Firstly, thinner cores and prepregs ― 0.1mm or thinner ― are brittle and much harder to work with reliably. Also, thin prepreg sheets do not adhere very well to copper and laminate and using only one sheet can cause increased occurrences of delamination (at Eurocircuits we almost always use two prepreg sheets).

Secondly, cores and prepreg sheets have a limited shelf-life ― in the order of months ― so keeping stock of many thicknesses can be costly and wasteful. Keeping a small amount of ‘standard’ most common thicknesses that can compose the majority of desired buildups is both cost-effective and ensures availability since they can be sourced from multiple suppliers.

Board thickness at Eurocircuits

Let’s summarise the important points:

  • Nominal board thickness is often just a label.
  • Calculated board thickness is the addition of the nominal thicknesses of each layer that composes the buildup (laminates plus copper). The measured thickness is the actual laminate-to-laminate thickness with the addition of the raw external copper thickness.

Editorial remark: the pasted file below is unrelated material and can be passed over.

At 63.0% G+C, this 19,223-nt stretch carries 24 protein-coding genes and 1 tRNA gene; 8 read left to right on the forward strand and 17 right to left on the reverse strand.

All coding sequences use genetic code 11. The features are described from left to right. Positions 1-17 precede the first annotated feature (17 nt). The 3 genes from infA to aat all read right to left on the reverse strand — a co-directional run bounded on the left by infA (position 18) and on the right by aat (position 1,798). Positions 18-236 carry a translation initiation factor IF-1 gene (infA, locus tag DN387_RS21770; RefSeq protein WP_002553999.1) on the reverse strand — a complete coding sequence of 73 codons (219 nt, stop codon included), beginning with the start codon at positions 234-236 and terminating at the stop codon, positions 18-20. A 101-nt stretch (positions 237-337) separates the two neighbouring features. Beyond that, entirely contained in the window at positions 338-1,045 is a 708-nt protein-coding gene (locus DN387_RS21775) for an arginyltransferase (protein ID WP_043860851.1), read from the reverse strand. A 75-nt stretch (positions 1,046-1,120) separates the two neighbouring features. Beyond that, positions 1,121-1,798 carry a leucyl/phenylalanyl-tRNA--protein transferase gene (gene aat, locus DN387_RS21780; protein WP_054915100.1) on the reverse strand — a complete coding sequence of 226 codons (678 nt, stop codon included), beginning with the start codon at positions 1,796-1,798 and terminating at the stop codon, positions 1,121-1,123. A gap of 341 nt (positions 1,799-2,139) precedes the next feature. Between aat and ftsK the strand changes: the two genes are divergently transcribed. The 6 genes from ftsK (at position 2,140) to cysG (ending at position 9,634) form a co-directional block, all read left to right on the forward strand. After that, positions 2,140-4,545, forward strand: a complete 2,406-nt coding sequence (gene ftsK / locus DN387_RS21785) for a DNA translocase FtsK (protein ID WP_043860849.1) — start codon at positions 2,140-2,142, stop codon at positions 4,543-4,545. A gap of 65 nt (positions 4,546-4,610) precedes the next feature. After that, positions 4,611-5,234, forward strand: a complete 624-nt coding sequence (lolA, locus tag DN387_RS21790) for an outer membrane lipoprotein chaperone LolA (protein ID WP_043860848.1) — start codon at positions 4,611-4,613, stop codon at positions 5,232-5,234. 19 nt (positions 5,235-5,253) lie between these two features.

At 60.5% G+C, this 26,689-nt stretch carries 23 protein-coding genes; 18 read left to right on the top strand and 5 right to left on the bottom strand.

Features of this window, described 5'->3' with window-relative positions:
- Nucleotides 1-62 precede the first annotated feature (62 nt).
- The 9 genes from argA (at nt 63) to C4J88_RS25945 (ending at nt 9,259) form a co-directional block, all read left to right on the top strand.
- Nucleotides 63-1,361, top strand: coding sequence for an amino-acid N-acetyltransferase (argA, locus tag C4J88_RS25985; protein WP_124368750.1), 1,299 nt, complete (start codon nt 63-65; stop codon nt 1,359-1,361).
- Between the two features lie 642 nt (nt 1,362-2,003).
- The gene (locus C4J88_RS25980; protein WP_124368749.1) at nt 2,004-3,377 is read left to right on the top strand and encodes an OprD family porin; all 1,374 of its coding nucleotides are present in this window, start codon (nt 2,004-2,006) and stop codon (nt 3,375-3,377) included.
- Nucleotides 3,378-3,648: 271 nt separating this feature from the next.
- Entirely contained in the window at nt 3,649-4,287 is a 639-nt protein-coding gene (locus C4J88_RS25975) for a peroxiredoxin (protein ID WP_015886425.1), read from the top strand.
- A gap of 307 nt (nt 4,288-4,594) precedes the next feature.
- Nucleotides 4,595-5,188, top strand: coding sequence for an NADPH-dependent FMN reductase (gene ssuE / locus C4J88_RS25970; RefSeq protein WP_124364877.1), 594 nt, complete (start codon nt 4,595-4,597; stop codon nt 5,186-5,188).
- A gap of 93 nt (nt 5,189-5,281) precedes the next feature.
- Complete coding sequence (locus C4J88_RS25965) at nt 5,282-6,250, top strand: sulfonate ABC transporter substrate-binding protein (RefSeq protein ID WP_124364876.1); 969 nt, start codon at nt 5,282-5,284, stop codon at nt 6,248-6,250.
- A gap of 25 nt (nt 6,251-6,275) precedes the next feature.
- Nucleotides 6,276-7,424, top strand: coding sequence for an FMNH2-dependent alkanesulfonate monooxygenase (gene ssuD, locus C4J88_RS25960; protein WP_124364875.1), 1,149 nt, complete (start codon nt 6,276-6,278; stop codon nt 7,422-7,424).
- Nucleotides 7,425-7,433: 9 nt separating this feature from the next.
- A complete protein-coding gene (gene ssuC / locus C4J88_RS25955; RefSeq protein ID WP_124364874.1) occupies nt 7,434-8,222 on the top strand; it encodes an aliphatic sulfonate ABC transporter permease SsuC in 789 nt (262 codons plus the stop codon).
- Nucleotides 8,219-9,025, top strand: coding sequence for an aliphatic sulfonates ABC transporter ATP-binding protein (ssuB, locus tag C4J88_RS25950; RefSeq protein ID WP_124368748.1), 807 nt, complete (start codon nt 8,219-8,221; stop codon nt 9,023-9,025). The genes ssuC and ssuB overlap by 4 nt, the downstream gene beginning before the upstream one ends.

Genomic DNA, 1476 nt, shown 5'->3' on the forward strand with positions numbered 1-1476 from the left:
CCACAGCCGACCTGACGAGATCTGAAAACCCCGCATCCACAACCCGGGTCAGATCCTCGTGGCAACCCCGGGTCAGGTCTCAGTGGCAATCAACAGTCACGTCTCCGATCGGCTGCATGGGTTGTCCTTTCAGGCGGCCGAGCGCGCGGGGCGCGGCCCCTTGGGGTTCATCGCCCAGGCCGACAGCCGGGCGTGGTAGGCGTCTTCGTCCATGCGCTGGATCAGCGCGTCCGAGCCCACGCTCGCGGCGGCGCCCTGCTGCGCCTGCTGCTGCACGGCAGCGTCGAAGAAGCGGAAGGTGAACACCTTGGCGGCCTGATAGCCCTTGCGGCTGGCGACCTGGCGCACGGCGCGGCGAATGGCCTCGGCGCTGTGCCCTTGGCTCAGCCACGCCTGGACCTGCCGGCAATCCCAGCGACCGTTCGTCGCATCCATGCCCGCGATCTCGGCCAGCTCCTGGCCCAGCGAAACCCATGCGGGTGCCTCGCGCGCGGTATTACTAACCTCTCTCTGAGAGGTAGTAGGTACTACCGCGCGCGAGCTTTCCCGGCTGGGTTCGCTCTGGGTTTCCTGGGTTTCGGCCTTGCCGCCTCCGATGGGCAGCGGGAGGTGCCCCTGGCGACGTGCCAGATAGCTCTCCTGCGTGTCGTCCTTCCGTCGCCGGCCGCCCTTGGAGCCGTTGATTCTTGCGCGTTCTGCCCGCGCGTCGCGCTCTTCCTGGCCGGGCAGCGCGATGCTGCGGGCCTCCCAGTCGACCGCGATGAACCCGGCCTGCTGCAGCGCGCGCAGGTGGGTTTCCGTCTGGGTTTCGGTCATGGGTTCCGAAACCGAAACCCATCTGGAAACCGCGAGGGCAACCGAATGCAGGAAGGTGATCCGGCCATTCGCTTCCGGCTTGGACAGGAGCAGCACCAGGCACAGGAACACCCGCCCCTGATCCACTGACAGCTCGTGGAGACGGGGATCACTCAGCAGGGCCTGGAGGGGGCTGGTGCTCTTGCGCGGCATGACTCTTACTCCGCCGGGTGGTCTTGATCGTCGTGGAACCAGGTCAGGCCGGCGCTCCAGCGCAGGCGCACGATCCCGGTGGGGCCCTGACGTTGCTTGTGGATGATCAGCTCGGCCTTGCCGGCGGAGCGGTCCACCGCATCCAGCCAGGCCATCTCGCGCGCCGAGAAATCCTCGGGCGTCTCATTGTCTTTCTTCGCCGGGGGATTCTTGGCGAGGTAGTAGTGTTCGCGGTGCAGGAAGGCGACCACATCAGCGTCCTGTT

• Board thicknesses do not include plating, finishes, soldermask, and silkscreen.
  • Like Eurocircuits, most manufacturers will guarantee a 10% tolerance from the calculated thickness.

And most importantly: If board thickness is a crucial dimension in your product, never expect to receive an exact thickness, and make sure that there is sufficient allowance that considers all worst-case tolerances. Still, in cases when there is a rigid thickness requirement, work with us early on to make sure that this is achieved reliably.

Our powerful Visualiser provides tools for defining the board thickness where we must pay attention to the calculated board thickness. This is primarily done in the Buildup Editor tool.